The international Engineering Consortium defines Signaling System 7 (SS7) as "a style of architecture for performing out-of-band signaling in support of the call-establishment, billing, routing, and information-exchange functions of the public switched telephone network (PSTN). It identifies functions to be performed by a signaling-system network and a protocol to enable their performance." In this brief glimpse into SS7, we will try to deliver a useful overview of the many elements and core competencies that make up Signaling System 7.
1. What is signaling?
Signaling refers to the exchange of information between call components required to provide and maintain service.
As users of the PSTN, we exchange signaling with network elements all the time. Examples of signaling between a telephone user and the telephone network include: dialing digits, providing dial tone, accessing a voice mailbox, sending a call-waiting tone, dialing *66 (to retry a busy number), etc.
SS7 is a means by which elements of the telephone network exchange information. Information is conveyed in the form of messages. SS7 messages can convey information such as:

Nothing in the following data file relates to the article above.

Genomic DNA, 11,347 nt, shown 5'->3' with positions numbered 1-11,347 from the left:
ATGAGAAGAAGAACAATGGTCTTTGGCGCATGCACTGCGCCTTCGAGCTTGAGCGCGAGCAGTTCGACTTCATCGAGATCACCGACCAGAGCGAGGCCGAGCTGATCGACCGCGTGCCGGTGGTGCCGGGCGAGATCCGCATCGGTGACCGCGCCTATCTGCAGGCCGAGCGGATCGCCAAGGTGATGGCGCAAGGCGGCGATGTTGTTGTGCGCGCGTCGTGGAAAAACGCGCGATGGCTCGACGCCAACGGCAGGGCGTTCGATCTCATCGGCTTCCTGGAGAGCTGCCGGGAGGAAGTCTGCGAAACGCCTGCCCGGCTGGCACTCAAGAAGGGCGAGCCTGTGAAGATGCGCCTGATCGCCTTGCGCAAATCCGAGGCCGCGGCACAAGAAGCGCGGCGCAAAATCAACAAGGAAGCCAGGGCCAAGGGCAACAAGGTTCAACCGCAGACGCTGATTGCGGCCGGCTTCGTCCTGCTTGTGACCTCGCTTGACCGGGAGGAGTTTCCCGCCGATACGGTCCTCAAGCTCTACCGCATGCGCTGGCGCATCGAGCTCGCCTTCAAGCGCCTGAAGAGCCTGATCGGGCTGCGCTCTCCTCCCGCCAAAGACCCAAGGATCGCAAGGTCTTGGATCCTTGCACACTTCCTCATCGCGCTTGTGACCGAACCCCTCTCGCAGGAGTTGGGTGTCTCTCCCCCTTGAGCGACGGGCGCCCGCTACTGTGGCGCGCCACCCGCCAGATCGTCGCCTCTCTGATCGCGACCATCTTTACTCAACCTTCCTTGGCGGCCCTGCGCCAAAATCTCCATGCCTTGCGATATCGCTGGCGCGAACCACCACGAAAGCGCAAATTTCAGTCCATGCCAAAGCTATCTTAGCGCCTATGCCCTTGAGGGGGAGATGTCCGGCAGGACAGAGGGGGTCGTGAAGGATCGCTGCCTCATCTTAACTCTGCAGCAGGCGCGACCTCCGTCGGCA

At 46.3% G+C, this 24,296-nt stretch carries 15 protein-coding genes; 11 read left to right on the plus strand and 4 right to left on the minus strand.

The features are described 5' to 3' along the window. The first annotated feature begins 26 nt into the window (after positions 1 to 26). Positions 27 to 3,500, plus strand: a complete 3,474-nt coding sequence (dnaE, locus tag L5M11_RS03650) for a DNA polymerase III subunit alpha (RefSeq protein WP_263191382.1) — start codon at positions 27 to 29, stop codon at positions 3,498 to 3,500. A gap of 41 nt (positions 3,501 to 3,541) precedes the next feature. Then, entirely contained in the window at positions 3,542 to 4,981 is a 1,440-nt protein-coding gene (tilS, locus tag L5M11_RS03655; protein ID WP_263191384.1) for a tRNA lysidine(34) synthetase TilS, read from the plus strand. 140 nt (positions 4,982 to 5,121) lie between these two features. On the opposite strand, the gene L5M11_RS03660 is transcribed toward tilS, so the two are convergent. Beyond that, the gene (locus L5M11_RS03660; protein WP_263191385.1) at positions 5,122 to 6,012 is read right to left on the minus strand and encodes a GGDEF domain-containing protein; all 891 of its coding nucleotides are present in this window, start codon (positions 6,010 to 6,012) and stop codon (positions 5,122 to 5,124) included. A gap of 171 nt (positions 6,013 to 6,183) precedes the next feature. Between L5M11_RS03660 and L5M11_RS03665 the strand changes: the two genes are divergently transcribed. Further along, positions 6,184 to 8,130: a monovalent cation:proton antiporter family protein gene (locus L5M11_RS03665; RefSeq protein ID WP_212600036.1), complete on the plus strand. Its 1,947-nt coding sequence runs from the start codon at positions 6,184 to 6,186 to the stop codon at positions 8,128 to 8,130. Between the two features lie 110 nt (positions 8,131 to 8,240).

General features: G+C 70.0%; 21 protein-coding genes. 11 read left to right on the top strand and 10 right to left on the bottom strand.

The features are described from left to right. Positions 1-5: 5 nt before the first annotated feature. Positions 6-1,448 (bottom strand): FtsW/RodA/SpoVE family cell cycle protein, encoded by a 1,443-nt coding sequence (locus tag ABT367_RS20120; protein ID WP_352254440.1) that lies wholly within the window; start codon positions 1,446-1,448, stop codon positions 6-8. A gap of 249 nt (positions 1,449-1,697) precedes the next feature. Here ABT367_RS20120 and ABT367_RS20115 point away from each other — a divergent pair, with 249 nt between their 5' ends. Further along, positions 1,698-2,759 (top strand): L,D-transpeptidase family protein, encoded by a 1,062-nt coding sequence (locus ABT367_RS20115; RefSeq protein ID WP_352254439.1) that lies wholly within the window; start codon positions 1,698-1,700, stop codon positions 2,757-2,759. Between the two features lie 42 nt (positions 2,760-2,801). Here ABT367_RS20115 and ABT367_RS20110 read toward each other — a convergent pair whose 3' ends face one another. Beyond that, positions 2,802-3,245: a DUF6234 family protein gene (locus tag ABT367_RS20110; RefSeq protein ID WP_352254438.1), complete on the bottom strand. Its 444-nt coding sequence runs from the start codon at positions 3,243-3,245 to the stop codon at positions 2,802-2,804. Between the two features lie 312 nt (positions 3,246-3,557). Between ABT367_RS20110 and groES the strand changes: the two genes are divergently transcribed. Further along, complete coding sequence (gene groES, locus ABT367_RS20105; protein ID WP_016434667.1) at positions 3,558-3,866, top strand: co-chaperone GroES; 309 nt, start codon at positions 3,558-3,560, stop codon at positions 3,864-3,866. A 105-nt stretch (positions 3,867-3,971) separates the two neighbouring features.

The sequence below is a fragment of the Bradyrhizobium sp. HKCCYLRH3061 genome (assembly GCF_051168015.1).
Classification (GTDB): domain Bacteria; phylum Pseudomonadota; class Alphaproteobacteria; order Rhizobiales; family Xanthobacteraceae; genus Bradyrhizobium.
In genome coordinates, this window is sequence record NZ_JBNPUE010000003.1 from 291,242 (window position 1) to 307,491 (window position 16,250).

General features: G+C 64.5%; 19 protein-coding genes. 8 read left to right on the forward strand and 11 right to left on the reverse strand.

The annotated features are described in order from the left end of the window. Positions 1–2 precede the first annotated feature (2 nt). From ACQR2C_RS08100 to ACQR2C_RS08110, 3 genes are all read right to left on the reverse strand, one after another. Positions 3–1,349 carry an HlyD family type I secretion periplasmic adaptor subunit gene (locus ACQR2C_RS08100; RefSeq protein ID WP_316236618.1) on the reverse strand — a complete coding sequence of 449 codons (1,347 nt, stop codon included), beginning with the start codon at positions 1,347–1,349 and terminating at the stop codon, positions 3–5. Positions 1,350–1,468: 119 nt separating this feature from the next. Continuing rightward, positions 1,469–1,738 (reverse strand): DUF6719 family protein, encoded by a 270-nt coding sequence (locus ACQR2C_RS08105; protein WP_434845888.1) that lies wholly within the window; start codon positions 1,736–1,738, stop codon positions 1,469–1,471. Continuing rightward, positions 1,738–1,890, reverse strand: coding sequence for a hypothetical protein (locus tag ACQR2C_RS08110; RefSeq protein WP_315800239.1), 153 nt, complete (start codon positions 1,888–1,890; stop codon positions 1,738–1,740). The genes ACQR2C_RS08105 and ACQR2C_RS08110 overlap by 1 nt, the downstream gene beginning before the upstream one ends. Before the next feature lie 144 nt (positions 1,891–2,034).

· I'm forwarding to you a call placed from 214-555-1234 to 817-555-5678. Look for it on trunk 067.
· Someone just dialed 800-555-1212. Where do I route the call?
· The called subscriber for the call on trunk 11 is busy. Release the call and play a busy tone.
· The route to XXX is congested. Please don't send any messages to XXX unless they are of priority 2 or higher.
· I'm taking trunk 143 out of service for maintenance.
High-speed packet data and out-of-band signaling characterize SS7.
2. What is Out-of-Band Signaling?
Out-of-band signaling is signaling that does not take place over the same path as the conversation.
We are used to thinking of signaling as being in-band. We hear dial tone, dial digits, and hear ringing over the same channel on the same pair of wires. When the call completes, we talk over the same path that was used for the signaling. Traditional telephony used to work in this way as well. The signals to set up a call between one switch and another always took place over the same trunk that would eventually carry the call. Signaling took the form of a series of multifrequency (MF) tones, much like touch-tone dialing between switches.
Out-of-band signaling establishes a separate digital channel for the exchange of signaling information. This channel is called a signaling link.